Engineering courses highly enrolled, and teacher would love to offer even more

Engineering classes at ARHS have always been popular. Despite this, budget cuts have kept teacher Nick Harrison from expanding the program and offering more advanced classes.

ARHS currently offers mechanical engineering, electrical engineering, and robotics, as well as CAD 1 and 2, and architecture, all taught by Mr. Harrison. Chris Hudson, a senior, has taken a number of the courses and loves the offerings, noting, “They’ve been my favorite part of high school.”  

Hudson, and other students, however, are concerned about what the future holds for the program.  Hudson pointed to the equipment for electrical engineering, describing the soldering irons as “very old,” resulting in them breaking or not heating properly, which can be dangerous.  Part of the funding for these classes comes from the Federal Perkins Grant, which is a $10,000 annual grant given to schools that offer vocational classes. “It’s a grant that allows me to buy any non-consumable item for the engineering classes,” said Mr. Harrison, “All the robots in here, each one of these black and white boxes, was bought with Perkins’ funds.  The soldering irons, the etch tank, all of that.”

Even with the grant, Mr. Harrison does not have the ideal amount of resources to carry out all the projects he envisions. Currently, there is no progression in the department. Once you take one class, that’s it. Mr. Harrison wants students to be able to develop more advanced skills, especially in their junior and senior years. “Kids should have already been exposed to robotics once they enter high school,” said Harrison.  

Katie Cornell, an ARHS senior who has taken nearly all of the engineering classes, believes that switching to text-based programming and away from Lego robots would be more realistic to the real world. “Programming is a useful thing to know,” said Cornell. “The closer to real programming, the better.”

However, Mr. Harrison said that virtually 99 percent of students who come into the classroom to take robotics have “either never worked with the Lego robots and the programming that goes with it, or they’ve had a very brief introduction.”

To solve this problem, Mr. Harrison proposed that students could first learn about robotics and other engineering skills as early as elementary or middle school, and therefore be prepared to take more advanced and open-ended classes at the high school level. He envisions classes where a group of several people, each with a different skill set, can combine their knowledge for one complex challenge, such as a hand-built robot.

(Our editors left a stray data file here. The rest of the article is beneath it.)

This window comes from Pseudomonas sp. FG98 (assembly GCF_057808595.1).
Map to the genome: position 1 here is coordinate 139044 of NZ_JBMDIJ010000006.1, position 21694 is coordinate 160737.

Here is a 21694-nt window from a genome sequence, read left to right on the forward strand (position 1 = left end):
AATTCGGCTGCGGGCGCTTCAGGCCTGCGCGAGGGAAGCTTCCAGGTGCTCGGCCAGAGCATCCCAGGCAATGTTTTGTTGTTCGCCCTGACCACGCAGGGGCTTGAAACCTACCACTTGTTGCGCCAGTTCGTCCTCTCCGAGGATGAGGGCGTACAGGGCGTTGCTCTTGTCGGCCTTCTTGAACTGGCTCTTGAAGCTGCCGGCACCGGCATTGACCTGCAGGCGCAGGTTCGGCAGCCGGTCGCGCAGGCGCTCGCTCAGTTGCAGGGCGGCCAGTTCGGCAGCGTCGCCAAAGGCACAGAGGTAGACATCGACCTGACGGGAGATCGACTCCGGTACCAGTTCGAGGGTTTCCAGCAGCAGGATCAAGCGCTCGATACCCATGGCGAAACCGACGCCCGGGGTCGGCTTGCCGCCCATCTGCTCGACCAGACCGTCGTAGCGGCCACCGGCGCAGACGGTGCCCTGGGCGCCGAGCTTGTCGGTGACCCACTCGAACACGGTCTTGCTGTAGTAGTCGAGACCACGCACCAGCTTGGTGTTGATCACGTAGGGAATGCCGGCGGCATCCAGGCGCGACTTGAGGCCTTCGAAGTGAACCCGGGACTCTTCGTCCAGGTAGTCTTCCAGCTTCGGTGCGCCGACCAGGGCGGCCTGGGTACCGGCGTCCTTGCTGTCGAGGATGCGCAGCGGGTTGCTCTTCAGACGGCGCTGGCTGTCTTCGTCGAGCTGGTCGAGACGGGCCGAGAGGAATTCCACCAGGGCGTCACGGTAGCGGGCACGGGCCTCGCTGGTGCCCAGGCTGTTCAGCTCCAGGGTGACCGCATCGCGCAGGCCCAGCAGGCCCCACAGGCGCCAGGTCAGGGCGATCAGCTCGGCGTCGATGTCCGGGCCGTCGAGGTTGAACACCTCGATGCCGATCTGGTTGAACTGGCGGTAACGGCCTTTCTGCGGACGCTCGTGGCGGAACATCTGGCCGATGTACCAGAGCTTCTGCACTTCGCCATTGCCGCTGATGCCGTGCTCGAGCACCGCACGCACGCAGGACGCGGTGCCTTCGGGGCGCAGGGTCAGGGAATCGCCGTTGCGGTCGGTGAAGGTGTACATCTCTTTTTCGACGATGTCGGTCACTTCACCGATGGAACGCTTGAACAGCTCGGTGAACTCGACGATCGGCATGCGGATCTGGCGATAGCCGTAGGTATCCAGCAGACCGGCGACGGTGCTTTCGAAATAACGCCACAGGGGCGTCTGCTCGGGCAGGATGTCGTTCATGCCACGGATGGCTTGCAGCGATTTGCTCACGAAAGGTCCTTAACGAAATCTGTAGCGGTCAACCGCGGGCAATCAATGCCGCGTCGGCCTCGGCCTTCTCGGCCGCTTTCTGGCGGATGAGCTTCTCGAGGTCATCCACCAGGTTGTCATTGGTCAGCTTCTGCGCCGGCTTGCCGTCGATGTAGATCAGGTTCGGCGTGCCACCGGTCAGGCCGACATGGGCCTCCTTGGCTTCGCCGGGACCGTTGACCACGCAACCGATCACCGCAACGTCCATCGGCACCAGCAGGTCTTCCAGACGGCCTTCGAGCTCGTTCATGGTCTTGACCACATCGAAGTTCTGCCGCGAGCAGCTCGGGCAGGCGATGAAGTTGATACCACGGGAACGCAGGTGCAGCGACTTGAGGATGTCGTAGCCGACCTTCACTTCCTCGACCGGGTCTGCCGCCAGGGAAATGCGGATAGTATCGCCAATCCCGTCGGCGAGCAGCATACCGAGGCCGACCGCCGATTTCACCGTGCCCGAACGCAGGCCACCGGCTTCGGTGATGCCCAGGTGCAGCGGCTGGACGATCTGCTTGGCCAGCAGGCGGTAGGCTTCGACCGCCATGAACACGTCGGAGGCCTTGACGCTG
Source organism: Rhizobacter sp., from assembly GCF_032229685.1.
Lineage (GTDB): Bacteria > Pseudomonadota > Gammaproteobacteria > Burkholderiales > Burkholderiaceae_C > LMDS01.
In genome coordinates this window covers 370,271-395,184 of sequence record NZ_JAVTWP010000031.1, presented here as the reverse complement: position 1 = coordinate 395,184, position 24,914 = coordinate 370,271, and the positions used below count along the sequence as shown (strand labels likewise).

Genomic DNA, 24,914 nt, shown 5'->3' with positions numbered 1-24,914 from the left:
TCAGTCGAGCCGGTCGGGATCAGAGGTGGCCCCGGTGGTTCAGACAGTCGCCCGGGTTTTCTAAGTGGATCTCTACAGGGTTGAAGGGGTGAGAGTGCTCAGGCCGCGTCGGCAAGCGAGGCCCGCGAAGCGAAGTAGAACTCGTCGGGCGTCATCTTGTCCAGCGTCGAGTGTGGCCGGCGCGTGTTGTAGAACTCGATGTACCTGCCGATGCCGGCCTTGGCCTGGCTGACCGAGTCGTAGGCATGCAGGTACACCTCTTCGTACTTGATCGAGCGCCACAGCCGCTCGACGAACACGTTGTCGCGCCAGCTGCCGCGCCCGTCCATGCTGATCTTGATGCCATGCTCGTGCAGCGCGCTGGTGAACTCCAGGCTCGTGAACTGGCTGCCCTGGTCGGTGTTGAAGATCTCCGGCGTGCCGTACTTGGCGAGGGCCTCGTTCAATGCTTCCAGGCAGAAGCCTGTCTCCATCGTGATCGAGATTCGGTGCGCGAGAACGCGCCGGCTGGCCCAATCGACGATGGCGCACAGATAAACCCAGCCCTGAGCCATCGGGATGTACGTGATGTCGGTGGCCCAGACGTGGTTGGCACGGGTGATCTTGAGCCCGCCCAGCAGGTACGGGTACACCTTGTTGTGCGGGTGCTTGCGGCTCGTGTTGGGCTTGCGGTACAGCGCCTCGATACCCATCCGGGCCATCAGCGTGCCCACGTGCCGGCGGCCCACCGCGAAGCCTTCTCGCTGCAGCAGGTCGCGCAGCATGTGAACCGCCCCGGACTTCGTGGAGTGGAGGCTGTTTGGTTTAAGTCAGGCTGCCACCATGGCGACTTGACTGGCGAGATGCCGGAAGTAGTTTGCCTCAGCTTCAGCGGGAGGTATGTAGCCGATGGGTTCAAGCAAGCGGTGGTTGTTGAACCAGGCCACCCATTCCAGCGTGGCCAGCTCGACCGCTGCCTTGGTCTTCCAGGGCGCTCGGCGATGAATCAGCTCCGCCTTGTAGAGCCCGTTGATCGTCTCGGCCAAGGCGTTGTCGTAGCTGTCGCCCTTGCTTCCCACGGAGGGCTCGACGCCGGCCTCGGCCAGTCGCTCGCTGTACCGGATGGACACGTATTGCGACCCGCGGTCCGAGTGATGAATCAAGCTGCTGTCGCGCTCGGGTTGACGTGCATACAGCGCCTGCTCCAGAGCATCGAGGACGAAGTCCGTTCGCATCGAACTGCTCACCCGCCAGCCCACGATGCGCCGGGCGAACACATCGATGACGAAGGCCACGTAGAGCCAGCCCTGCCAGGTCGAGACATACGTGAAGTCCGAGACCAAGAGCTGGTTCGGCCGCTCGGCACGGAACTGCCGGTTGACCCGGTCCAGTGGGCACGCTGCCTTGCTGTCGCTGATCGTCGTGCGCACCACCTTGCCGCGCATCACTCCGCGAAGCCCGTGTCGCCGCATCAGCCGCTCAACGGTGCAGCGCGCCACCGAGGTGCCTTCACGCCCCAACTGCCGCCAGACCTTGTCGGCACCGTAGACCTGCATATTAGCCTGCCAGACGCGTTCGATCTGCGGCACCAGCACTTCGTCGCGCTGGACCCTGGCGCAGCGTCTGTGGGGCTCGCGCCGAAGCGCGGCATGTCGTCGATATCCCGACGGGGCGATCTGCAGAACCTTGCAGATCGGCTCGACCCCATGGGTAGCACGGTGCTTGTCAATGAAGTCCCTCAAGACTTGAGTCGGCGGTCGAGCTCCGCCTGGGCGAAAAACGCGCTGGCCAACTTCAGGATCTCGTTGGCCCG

In this example, someone who has taken CAD would design robot parts and print them out using the school’s 3D printers, another student who has taken electrical engineering could build a circuit to power it, and a robotics student could write a program for the robot to execute.

Mr. Harrison would be the project manager overseeing the overall progress of the students. This could be “a huge opportunity for an actual learning experience,” said Hudson. “That’s how it’s done in colleges, where you have engineering students from all the different disciplines working towards one goal, since each one brings a unique perspective on how to do it.”

Currently, the demand for engineering classes is very high. Last year, 93 students signed up for the mechanical engineering class, which only has 25 spots for every mechanical engineering class Mr. Harrison teaches, meaning he would’ve had to teach nearly half of his classes alone in mechanical engineering. The year before, 87 students signed up for the class.

In the past two years, the number of students who signed up for Engineering classes has surpassed the available 240 spots. “Every school district now should be dealing with robotics on some level, whether it’s elementary school ‘Let’s get the robotics out for twenty-five minutes a week’ or whether it’s hours spent doing some kind of project,” said Mr. Harrison.

Mr. Harrison believes that if the school could offer more advanced and open-ended engineering courses, it might also  attract students from existing vocational schools that offer better and more varied engineering programs.